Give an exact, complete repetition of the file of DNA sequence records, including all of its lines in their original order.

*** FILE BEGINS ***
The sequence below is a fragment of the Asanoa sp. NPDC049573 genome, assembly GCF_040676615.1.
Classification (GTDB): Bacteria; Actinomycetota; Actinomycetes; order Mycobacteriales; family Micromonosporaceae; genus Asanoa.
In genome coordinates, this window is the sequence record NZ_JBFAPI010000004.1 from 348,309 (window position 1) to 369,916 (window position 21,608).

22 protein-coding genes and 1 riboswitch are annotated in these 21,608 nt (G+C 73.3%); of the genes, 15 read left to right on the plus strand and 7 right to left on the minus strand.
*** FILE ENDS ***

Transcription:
The sequence below is a fragment of the Asanoa sp. NPDC049573 genome, assembly GCF_040676615.1.
Classification (GTDB): Bacteria; Actinomycetota; Actinomycetes; order Mycobacteriales; family Micromonosporaceae; genus Asanoa.
In genome coordinates, this window is the sequence record NZ_JBFAPI010000004.1 from 348,309 (window position 1) to 369,916 (window position 21,608).

22 protein-coding genes and 1 riboswitch are annotated in these 21,608 nt (G+C 73.3%); of the genes, 15 read left to right on the plus strand and 7 right to left on the minus strand.